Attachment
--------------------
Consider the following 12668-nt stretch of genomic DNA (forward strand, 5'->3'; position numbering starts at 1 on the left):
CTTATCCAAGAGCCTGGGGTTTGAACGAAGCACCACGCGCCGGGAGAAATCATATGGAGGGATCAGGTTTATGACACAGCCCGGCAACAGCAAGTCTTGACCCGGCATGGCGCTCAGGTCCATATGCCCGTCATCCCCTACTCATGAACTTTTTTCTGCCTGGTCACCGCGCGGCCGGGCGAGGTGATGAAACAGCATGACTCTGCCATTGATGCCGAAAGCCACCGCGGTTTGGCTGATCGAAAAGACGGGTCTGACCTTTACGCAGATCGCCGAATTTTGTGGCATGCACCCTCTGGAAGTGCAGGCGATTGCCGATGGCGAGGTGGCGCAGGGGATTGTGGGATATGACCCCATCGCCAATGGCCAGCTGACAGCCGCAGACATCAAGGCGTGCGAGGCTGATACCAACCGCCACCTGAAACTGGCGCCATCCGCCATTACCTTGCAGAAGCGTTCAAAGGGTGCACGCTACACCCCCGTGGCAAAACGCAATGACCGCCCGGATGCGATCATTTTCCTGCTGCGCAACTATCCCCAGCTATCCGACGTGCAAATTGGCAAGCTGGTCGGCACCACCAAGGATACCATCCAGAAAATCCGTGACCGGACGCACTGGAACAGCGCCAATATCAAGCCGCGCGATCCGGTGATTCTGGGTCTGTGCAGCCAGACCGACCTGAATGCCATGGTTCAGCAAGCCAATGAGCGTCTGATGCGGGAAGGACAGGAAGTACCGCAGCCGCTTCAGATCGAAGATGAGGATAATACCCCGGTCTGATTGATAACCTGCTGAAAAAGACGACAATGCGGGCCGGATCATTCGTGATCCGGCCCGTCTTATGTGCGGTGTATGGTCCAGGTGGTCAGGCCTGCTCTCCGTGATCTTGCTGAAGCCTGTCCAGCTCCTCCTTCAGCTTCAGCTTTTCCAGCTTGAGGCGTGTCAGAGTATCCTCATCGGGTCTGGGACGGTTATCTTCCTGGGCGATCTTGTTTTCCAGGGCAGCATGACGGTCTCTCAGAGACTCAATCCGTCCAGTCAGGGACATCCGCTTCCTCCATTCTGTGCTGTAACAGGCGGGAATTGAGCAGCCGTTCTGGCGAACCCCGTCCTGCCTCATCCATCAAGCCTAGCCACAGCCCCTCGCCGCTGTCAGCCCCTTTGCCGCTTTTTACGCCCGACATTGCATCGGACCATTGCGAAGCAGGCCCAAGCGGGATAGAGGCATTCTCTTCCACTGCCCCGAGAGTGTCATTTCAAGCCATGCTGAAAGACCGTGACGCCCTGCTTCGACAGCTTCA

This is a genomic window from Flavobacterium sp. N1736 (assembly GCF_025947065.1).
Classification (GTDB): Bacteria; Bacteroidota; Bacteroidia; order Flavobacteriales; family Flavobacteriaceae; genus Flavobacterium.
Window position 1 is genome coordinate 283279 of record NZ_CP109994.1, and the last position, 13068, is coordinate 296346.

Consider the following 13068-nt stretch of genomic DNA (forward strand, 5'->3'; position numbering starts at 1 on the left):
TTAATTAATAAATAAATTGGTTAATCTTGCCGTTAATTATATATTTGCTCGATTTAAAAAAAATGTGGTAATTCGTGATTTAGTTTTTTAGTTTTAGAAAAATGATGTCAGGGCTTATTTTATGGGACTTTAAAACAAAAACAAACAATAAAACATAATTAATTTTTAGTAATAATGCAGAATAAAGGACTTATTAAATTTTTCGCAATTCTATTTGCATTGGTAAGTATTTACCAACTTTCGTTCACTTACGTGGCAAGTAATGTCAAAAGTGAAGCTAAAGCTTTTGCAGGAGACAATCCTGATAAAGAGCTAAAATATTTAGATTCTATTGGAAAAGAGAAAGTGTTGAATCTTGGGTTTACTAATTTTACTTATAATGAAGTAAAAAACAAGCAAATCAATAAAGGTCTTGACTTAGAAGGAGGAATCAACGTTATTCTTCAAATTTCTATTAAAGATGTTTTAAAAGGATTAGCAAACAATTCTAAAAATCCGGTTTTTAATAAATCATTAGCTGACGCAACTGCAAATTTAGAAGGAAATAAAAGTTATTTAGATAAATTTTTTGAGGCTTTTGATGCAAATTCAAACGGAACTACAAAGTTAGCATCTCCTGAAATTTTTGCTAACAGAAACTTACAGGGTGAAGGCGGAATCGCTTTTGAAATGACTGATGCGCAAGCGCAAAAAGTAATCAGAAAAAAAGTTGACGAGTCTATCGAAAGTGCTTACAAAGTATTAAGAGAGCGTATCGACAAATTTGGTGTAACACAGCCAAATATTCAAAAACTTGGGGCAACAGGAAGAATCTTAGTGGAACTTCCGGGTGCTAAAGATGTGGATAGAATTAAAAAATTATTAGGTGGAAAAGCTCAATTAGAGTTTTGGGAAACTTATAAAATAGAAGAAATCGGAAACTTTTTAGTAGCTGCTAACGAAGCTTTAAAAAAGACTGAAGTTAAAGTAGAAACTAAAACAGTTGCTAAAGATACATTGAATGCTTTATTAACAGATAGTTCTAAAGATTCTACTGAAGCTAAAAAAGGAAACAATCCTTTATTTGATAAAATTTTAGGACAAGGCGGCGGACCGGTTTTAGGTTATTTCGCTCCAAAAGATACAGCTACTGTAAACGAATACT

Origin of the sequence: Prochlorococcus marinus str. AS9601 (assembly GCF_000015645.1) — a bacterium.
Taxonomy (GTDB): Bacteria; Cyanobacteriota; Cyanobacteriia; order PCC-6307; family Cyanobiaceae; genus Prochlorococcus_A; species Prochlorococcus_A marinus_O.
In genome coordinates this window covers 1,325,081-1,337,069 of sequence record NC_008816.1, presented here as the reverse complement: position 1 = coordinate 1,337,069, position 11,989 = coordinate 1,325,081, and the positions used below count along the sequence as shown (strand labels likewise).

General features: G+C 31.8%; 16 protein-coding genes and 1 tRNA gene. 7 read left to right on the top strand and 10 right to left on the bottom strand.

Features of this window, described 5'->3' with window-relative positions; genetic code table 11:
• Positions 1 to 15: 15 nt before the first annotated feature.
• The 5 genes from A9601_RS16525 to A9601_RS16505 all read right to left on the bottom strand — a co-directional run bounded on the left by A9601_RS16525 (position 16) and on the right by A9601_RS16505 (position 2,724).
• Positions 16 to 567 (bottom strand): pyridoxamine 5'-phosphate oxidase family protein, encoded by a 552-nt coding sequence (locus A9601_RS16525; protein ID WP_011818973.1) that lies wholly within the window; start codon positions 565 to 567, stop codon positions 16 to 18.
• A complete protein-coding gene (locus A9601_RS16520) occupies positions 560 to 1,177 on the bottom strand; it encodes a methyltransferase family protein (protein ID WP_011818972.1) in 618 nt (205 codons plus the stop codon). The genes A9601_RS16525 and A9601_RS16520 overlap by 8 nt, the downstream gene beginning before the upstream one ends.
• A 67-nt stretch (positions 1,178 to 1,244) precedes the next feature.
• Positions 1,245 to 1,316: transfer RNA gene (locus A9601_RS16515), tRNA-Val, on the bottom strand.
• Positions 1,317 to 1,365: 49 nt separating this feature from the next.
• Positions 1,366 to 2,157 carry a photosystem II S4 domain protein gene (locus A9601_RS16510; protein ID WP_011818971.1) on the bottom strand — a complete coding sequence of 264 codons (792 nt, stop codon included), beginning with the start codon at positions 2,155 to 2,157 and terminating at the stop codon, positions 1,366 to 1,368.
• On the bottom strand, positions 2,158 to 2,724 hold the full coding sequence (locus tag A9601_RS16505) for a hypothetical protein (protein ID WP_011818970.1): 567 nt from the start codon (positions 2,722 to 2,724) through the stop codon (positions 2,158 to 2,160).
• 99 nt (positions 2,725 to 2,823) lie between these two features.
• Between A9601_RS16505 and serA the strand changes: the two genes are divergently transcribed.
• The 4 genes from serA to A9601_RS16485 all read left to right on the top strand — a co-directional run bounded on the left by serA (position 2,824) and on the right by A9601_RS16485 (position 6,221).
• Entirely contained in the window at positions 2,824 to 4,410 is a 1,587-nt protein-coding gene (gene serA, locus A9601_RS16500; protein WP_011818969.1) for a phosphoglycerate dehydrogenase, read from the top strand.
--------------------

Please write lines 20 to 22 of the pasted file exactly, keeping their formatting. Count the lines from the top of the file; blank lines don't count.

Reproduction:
• Positions 1,366 to 2,157 carry a photosystem II S4 domain protein gene (locus A9601_RS16510; protein ID WP_011818971.1) on the bottom strand — a complete coding sequence of 264 codons (792 nt, stop codon included), beginning with the start codon at positions 2,155 to 2,157 and terminating at the stop codon, positions 1,366 to 1,368.
• On the bottom strand, positions 2,158 to 2,724 hold the full coding sequence (locus tag A9601_RS16505) for a hypothetical protein (protein ID WP_011818970.1): 567 nt from the start codon (positions 2,722 to 2,724) through the stop codon (positions 2,158 to 2,160).
• 99 nt (positions 2,725 to 2,823) lie between these two features.